Uposatha days are times of renewed dedication to Dhamma practice, observed by lay followers and monastics throughout the world of Theravada Buddhism.
For monastics, these are often days of more intensive reflection and meditation. In many monasteries physical labour (construction projects, repairs, etc.) is curtailed. On New Moon and Full Moon days the fortnightly confession and recitation of the Bhikkhu Patimokkha (monastic rules of conduct) takes place.
Lay people observe the Eight Precepts on Uposatha days, as a support for meditation practice and as a way to re-energize commitment to the Dhamma. Whenever possible, lay people use these days as an opportunity to visit the local monastery, in order to make special offerings to the Sangha, to listen to Dhamma, and to practise meditation with Dhamma companions late into the night. For those not closely affiliated with a local monastery, it can simply be an opportunity to step up one’s efforts in meditation, while drawing on the invisible support of millions of other practising Buddhists around the world.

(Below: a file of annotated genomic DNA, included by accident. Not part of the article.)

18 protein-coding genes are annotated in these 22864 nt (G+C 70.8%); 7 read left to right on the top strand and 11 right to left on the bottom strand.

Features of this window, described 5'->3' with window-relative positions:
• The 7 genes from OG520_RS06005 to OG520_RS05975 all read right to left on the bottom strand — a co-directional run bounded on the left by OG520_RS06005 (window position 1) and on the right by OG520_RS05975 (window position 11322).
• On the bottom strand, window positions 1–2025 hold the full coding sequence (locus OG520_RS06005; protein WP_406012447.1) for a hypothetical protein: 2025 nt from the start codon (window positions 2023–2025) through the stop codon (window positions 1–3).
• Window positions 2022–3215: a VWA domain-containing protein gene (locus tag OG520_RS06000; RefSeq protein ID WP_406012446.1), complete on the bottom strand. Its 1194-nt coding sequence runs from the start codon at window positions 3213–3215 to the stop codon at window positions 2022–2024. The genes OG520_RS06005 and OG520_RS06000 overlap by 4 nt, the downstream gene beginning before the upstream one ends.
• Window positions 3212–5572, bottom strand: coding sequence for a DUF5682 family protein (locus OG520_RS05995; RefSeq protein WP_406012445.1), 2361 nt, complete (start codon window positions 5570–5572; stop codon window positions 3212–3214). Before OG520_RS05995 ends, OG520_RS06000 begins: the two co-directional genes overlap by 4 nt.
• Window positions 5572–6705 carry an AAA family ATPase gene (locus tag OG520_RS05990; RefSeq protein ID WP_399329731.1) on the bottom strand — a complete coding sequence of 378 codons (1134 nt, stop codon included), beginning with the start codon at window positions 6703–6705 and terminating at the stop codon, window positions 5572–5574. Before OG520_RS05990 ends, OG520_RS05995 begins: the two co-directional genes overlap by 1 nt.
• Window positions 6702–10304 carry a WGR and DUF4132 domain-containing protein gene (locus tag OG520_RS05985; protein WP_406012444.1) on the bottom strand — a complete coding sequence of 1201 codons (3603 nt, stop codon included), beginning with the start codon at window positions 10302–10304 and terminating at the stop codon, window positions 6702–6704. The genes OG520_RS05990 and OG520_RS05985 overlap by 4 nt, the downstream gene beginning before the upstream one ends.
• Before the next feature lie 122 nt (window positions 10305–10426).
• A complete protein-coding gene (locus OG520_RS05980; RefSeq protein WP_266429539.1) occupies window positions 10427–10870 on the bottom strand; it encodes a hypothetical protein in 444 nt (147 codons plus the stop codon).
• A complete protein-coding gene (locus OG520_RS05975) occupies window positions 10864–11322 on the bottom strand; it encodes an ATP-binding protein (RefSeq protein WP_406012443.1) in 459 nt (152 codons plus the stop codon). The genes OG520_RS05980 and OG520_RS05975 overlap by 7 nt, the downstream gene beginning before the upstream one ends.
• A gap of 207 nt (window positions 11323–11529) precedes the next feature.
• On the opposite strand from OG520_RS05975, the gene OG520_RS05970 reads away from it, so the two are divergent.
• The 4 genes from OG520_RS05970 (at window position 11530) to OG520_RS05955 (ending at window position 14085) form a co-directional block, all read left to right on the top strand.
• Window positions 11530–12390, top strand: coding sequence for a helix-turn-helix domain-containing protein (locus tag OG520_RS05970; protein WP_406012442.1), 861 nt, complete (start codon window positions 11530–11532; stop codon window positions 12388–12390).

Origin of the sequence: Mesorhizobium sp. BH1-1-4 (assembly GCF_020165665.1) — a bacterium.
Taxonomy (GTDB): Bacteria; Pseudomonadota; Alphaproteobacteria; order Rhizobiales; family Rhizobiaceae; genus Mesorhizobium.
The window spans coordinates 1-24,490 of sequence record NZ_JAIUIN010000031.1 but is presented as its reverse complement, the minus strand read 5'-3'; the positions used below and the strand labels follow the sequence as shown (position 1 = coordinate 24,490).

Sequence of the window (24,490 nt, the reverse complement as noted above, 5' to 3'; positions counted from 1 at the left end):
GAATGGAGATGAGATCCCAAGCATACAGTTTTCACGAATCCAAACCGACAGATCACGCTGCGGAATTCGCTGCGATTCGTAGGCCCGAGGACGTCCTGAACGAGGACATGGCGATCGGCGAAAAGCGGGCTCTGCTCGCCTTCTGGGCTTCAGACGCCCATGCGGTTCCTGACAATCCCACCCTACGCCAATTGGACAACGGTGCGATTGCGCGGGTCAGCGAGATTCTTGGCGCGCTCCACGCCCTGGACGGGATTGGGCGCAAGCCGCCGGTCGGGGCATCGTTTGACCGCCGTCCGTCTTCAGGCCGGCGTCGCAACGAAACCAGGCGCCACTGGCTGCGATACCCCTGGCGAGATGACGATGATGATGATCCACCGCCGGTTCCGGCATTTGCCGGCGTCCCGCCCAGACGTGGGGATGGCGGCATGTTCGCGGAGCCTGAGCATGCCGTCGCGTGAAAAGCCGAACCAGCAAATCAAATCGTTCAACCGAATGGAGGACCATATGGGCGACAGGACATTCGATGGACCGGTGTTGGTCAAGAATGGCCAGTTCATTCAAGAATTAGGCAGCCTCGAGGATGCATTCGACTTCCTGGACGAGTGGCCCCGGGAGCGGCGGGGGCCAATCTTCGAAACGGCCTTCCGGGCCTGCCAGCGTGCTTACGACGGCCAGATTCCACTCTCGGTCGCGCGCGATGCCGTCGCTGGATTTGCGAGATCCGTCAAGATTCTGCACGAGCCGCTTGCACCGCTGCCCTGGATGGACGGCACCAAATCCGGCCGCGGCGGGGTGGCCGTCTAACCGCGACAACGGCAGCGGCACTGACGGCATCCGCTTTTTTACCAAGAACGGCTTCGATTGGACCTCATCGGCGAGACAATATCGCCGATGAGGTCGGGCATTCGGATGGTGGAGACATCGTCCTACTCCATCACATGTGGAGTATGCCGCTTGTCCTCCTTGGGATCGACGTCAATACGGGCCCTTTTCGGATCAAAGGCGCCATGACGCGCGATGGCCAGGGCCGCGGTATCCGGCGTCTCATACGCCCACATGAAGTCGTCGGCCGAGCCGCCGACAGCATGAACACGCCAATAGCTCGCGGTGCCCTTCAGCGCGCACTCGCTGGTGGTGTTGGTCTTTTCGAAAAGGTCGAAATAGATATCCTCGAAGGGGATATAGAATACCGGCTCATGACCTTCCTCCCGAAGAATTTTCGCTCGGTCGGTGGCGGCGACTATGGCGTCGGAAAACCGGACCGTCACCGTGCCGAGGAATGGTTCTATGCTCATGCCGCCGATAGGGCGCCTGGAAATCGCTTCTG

Explanation taken from Access to insight